# Point Pattern Analysis#

Points are spatial entities that can be understood in two fundamentally different ways. On the one hand, points can be seen as fixed objects in space, which is to say their location is taken as given (*exogenous*). In this interpretation, the location of an observed point is considered as secondary to the value observed at the point. Think of this like measuring the number of cars traversing a given road intersection; the location is fixed, and the data of interest comes from the measurement taken at that location. The analysis of this kind of point data is very similar to that of other types of spatial data such as polygons and lines. On the other hand, an observation occurring at a point can also be thought of as a site of measurement from an underlying geographically-continuous process. In this case, the measurement could theoretically take place anywhere, but was only carried out or conducted in certain locations. Think of this as measuring the length of birds’ wings: the location at which birds are measured reflects the underlying geographical process of bird movement and foraging, and the length of the birds’ wings may reflect an underlying ecological process that varies by bird. This kind of approach means that both the location and the measurement matter. This is the perspective we will adopt in the rest of the chapter.

When points are seen as events that could take place in several locations but only happen in a few of them, a collection of such events is called a *point pattern*. In this case, the location of points is one of the key aspects of interest for analysis. A good example of a point pattern is geo-tagged photographs: they could technically happen in many locations, but we usually find photos tend to concentrate only in a handful of them. Point patterns can be *marked*, if more attributes are provided with the location, or *unmarked*, if only the coordinates of where the event occurred are provided. Continuing the photo example, an unmarked pattern would result if only the location where the photos are taken is used for analysis; while we would be speaking of a marked point pattern if other attributes, such as the time, camera model, or a “image quality score” was provided with the location.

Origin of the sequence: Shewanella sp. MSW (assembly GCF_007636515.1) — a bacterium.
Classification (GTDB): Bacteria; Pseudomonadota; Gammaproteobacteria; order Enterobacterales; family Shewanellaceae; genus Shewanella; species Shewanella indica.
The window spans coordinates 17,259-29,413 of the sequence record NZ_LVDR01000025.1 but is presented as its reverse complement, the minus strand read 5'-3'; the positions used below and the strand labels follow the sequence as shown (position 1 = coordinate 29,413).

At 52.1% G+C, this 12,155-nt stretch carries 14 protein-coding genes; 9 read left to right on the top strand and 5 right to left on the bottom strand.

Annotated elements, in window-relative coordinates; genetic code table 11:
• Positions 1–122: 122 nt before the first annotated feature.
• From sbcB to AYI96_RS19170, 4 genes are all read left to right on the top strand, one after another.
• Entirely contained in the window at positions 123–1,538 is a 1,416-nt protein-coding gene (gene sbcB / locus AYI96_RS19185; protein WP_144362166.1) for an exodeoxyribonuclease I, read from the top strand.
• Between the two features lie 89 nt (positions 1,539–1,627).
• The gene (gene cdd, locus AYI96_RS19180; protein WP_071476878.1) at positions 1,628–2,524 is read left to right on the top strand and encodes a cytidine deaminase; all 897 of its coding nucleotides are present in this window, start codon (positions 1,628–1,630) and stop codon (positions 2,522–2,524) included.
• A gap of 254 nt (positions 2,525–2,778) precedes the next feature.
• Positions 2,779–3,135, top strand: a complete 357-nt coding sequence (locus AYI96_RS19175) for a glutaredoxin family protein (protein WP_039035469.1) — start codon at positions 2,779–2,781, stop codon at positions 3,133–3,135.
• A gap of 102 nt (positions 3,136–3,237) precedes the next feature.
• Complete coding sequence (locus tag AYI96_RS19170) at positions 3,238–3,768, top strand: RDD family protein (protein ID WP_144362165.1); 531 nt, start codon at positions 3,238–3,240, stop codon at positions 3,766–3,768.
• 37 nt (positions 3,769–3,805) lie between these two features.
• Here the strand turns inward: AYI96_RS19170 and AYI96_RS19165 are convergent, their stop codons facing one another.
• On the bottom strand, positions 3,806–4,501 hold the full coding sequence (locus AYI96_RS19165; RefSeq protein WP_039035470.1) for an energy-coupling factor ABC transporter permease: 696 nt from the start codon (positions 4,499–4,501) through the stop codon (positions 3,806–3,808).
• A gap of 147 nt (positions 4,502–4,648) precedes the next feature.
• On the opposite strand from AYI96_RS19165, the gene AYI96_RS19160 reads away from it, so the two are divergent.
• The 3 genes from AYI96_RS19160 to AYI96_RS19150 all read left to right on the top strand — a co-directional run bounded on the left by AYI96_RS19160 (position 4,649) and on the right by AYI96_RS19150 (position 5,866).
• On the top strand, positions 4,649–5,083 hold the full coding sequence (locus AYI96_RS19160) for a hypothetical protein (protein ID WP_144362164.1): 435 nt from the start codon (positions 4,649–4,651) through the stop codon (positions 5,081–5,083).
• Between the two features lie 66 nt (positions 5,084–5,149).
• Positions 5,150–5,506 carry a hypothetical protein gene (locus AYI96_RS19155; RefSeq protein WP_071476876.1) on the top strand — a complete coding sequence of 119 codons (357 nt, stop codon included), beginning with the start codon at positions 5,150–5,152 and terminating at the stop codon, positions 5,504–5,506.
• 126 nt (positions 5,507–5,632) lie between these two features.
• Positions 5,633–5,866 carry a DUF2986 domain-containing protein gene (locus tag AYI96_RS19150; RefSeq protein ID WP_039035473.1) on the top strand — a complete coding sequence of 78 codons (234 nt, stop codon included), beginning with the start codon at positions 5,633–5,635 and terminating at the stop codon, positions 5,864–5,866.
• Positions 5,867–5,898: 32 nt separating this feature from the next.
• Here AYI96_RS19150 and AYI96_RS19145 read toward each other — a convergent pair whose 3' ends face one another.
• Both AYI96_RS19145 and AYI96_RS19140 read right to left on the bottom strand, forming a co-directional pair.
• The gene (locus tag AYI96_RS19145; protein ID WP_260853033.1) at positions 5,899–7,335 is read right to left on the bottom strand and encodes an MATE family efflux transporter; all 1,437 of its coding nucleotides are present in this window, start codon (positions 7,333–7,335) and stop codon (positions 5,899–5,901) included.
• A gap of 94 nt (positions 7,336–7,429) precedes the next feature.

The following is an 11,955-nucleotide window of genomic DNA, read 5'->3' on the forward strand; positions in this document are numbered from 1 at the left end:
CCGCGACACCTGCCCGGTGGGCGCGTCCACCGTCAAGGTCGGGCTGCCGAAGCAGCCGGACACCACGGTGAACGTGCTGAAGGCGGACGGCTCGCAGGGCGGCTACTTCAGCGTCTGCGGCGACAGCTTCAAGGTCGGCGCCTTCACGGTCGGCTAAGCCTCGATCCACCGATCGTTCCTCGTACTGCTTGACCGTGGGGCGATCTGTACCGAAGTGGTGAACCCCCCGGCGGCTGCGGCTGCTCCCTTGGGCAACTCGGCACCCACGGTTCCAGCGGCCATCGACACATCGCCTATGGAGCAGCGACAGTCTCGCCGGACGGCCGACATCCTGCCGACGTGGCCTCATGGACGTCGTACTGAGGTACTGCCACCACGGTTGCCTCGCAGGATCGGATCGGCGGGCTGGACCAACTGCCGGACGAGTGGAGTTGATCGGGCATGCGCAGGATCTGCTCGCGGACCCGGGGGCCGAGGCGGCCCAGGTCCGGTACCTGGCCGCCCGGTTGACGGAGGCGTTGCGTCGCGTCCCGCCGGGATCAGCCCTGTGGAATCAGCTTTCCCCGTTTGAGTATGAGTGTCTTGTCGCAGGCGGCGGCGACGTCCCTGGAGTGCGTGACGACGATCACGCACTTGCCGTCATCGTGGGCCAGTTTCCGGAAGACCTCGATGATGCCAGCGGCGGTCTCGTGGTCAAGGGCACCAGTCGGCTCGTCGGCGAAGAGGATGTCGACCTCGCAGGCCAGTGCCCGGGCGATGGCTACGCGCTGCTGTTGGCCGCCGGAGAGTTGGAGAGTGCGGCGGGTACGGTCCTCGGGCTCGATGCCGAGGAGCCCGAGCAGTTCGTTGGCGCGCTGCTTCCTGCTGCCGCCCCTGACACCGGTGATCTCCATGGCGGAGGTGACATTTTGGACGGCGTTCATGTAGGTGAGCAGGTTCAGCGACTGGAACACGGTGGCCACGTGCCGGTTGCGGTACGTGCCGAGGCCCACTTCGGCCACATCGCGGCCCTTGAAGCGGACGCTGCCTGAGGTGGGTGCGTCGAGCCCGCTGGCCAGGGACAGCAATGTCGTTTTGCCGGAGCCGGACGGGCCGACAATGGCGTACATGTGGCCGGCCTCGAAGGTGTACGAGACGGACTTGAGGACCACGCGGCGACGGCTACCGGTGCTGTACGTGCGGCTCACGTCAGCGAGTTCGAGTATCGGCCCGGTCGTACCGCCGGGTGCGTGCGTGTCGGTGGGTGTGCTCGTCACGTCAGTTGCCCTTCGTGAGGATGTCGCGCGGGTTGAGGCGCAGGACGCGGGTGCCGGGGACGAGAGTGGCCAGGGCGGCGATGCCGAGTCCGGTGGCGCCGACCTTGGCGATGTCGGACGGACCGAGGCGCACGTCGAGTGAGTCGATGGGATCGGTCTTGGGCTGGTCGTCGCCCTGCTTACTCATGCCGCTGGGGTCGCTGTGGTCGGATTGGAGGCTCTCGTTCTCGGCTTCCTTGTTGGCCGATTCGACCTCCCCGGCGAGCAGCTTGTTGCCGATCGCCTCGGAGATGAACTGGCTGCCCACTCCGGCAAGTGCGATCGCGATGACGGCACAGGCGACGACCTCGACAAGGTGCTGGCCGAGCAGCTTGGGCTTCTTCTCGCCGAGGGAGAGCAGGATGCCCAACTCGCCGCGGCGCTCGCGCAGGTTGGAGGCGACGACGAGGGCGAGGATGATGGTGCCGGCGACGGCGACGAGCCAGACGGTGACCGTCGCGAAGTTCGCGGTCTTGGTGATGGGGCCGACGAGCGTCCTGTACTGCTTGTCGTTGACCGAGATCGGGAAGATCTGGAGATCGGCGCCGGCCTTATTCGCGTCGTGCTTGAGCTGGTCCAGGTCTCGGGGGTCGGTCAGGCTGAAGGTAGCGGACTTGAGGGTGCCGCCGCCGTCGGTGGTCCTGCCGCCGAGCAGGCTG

## Introduction#

Point pattern analysis is thus concerned with the visualization, description, statistical characterization, and modeling of point patterns, trying to understand the generating process that gives rise and explains the observed data. Common questions in this domain include:

*What does the pattern look like?**What is the nature of the distribution of points?**Is there any structure in the way locations are arranged over space? That is, are events clustered? or are they dispersed?**Why do events occur in those places and not in others?*

At this point, it is useful to remind ourselves of an important distinction between process and pattern. The former relates to the underlying mechanism that is at work to generate the outcome we end up observing. Because of its abstract nature, we do not get to see it. However, in many contexts, the key focus of any analysis is to learn about *what* determines a given phenomenon and *how* those factors combine to generate it. In this context, “process” is associated with the *how*. “Pattern,” on the other hand, relates to the result of that process. In some cases, it is the only trace of the process we can observe and thus the only input we have to work with in order to reconstruct it. Although directly observable and, arguably, easier to tackle, pattern is only a reflection of process. The real challenge is not to characterize the former but to use it to work out the latter.

In this chapter, we provide an introduction to point patterns through geo-tagged Flickr photos from Tokyo. We will treat the phenomena represented in the data as events: photos could be taken of any place in Tokyo, but only certain locations are captured. Keep in mind this understanding of Tokyo photos is not immutable: one could conceive cases where it makes sense to take those locations as given and look at the properties of each of them ignoring their “event” aspect. However, in this context, we will focus on those questions that relate to location and the collective shape of locations. The use of these tools will allow us to transform a long list of unintelligible XY coordinates into tangible phenomena with a characteristic spatial structure, and to answer questions about the center, dispersion, and clustering of attractions in Tokyo for Flickr users.